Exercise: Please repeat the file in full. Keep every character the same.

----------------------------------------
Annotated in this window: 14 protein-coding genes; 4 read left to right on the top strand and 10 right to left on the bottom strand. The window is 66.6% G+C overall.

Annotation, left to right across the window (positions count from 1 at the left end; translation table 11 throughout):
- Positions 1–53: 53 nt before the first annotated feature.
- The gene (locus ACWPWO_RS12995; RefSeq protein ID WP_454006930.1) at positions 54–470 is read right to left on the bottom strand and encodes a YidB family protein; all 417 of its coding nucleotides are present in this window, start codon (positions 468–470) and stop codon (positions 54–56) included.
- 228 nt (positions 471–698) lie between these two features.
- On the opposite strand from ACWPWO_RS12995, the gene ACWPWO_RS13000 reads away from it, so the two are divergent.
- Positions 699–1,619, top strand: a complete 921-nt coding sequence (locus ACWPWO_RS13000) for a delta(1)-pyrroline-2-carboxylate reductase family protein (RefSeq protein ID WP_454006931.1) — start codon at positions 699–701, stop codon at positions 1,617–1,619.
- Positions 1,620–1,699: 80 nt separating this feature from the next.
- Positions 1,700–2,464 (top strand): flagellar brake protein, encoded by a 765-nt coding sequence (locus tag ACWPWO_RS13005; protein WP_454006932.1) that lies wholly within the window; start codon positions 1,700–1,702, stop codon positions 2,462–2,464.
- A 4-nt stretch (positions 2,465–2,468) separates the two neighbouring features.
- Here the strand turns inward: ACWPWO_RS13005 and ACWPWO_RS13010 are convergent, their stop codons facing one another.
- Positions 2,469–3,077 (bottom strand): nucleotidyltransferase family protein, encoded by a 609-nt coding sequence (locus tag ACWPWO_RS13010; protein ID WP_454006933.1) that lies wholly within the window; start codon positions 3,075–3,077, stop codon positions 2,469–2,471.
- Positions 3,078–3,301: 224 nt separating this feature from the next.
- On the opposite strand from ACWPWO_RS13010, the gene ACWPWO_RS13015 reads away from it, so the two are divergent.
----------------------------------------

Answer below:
Annotated in this window: 14 protein-coding genes; 4 read left to right on the top strand and 10 right to left on the bottom strand. The window is 66.6% G+C overall.

Annotation, left to right across the window (positions count from 1 at the left end; translation table 11 throughout):
- Positions 1–53: 53 nt before the first annotated feature.
- The gene (locus ACWPWO_RS12995; RefSeq protein ID WP_454006930.1) at positions 54–470 is read right to left on the bottom strand and encodes a YidB family protein; all 417 of its coding nucleotides are present in this window, start codon (positions 468–470) and stop codon (positions 54–56) included.
- 228 nt (positions 471–698) lie between these two features.
- On the opposite strand from ACWPWO_RS12995, the gene ACWPWO_RS13000 reads away from it, so the two are divergent.
- Positions 699–1,619, top strand: a complete 921-nt coding sequence (locus ACWPWO_RS13000) for a delta(1)-pyrroline-2-carboxylate reductase family protein (RefSeq protein ID WP_454006931.1) — start codon at positions 699–701, stop codon at positions 1,617–1,619.
- Positions 1,620–1,699: 80 nt separating this feature from the next.
- Positions 1,700–2,464 (top strand): flagellar brake protein, encoded by a 765-nt coding sequence (locus tag ACWPWO_RS13005; protein WP_454006932.1) that lies wholly within the window; start codon positions 1,700–1,702, stop codon positions 2,462–2,464.
- A 4-nt stretch (positions 2,465–2,468) separates the two neighbouring features.
- Here the strand turns inward: ACWPWO_RS13005 and ACWPWO_RS13010 are convergent, their stop codons facing one another.
- Positions 2,469–3,077 (bottom strand): nucleotidyltransferase family protein, encoded by a 609-nt coding sequence (locus tag ACWPWO_RS13010; protein ID WP_454006933.1) that lies wholly within the window; start codon positions 3,075–3,077, stop codon positions 2,469–2,471.
- Positions 3,078–3,301: 224 nt separating this feature from the next.
- On the opposite strand from ACWPWO_RS13010, the gene ACWPWO_RS13015 reads away from it, so the two are divergent.